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Aiming for fun

You’ll have no shortage of options this summer if you’re looking to enroll your kid in a basketball camp. Or a baseball camp. Or a football camp. Or a tennis camp. Or a volleyball camp. There are many — sometimes more than a dozen — to choose from for both girls and boys. But maybe your child’s sporting interest runs to the more unusual. There’s something for those kids, too.

There are a couple of lacrosse camps. A few for budding golfers. And others focusing on weight training and speed and agility.

Or you can consider the youth shooting programs at Landt Farms Sporting Clays in Nine Mile Falls.

During the one-day sessions, kids ages 12-18 work with certified coaches to learn how to shoot clay targets.

Participants, who should be at least 85 to 90 pounds so they have the upper-body strength necessary to hoist a weapon, are taught to use special semi-automatic guns with low-recoil, says George Tippner, one of the owners of Landt Farms.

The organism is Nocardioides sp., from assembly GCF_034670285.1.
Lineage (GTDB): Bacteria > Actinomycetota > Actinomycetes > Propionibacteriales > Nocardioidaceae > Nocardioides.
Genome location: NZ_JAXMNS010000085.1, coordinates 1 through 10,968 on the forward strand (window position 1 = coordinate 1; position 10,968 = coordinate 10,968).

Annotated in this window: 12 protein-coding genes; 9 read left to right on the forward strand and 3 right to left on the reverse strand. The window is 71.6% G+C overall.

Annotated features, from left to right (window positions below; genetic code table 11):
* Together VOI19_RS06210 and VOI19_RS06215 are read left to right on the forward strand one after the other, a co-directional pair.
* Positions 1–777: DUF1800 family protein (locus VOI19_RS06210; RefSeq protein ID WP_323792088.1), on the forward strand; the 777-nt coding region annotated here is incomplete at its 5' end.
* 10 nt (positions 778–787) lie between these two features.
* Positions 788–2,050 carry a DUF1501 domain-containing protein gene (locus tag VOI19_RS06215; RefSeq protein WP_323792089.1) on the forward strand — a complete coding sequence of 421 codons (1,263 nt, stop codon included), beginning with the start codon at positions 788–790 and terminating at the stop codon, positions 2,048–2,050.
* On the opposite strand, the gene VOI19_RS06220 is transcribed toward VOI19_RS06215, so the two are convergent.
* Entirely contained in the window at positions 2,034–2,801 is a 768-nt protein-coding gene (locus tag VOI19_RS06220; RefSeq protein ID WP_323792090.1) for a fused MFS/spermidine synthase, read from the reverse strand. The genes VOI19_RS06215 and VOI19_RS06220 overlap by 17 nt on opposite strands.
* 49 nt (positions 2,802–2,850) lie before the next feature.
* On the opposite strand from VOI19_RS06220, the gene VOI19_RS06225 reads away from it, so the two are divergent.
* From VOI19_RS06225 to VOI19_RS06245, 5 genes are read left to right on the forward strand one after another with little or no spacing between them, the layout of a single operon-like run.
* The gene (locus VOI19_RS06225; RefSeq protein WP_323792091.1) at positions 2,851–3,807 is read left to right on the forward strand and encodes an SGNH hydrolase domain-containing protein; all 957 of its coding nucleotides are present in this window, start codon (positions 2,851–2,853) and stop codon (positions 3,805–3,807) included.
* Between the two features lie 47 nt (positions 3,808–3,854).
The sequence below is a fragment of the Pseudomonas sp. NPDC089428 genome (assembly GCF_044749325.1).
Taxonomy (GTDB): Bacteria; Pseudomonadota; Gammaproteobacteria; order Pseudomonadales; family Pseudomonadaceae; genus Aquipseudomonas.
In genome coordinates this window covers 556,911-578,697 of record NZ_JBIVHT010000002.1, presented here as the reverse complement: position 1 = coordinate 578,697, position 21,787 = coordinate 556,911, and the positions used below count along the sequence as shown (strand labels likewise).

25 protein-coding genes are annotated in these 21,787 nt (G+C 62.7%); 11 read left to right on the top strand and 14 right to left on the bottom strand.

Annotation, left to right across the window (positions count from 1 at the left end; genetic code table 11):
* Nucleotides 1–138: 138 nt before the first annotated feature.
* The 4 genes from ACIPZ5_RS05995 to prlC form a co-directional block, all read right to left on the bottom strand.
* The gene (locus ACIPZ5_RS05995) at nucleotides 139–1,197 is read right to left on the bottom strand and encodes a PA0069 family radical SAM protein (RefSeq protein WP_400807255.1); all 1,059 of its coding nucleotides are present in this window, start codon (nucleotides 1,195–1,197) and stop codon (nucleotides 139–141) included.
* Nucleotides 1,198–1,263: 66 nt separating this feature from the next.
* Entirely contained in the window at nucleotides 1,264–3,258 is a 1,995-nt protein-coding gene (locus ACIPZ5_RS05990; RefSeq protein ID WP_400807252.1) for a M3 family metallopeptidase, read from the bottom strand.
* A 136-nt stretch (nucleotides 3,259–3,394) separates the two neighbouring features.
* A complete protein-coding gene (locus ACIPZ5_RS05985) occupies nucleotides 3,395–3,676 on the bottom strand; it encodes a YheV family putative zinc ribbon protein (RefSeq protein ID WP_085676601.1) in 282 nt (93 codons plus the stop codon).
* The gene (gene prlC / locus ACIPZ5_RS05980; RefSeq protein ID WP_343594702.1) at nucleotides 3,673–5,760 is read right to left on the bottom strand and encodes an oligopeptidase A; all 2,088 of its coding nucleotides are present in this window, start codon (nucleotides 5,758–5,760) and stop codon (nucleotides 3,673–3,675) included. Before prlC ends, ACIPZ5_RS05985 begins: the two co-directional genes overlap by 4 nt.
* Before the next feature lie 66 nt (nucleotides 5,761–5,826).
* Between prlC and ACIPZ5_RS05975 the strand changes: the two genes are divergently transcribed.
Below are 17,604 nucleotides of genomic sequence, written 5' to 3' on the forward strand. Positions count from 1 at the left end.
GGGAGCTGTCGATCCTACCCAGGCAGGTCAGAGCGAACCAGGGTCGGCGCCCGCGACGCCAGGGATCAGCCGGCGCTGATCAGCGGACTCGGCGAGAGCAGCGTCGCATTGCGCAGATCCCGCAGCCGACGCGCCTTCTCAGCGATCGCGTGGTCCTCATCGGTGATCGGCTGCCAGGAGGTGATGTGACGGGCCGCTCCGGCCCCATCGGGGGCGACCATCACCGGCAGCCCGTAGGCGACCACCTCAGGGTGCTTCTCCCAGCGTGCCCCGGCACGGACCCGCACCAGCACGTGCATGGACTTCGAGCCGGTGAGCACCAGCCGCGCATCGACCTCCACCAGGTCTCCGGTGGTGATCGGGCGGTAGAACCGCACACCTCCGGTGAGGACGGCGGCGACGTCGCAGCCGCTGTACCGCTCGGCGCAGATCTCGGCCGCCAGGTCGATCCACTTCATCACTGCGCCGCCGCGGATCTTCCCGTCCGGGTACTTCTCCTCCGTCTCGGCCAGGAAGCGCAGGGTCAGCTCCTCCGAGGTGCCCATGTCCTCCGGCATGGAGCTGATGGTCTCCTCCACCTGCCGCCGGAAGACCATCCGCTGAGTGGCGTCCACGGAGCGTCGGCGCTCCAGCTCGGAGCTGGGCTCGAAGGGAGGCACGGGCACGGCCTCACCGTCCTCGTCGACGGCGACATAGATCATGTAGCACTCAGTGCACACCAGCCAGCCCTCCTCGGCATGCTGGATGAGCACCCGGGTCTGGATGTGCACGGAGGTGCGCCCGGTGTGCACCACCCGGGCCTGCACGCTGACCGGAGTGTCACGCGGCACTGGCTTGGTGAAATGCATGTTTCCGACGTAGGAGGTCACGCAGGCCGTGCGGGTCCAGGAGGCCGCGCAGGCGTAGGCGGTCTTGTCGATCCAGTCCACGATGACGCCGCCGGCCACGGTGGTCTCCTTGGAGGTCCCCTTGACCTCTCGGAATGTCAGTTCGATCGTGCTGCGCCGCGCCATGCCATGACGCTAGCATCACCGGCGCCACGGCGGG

“It’s custom-made for the beginning shooter,” Tippner says. “It doesn’t have as much oomph as normal loads do.”

The class also stresses the importance of gun safety, he says.

“We teach that the gun must be unloaded at all times, except when the child is in the shooting cage,” Tippner says.

If guns aren’t your child’s thing, how about rackets and shuttlecocks?

The Spokane Parks and Recreation Department hosts a “Freakin’ Badminton Camp” for kids ages 8-17 in July.

Former Washington State badminton champ Kenny Lu will teach kids how to properly train for the sport, along with techniques and strategies for playing what is actually, when done right, quite a fast-paced game.

Participants are encouraged to bring their own rackets.

At Spokane’s Elite Gymnastics, program organizers are finding ways to bring excitement to the standard gymnastics camp.

The gym offers an Adventure Camp that incorporates gymnastics skills into a different theme each day.

Last year’s session included “Fear Factor” day, “Survivor” day, stunt-man school and other fun themes, says gym manager John Stump.

“There’s a lot of flipping and flying,” Stump says.

Elite Gymnastics also runs a mystery camp, with a different guest instructor each day.

“Nobody knows what it is until the instructor shows up,” he says.



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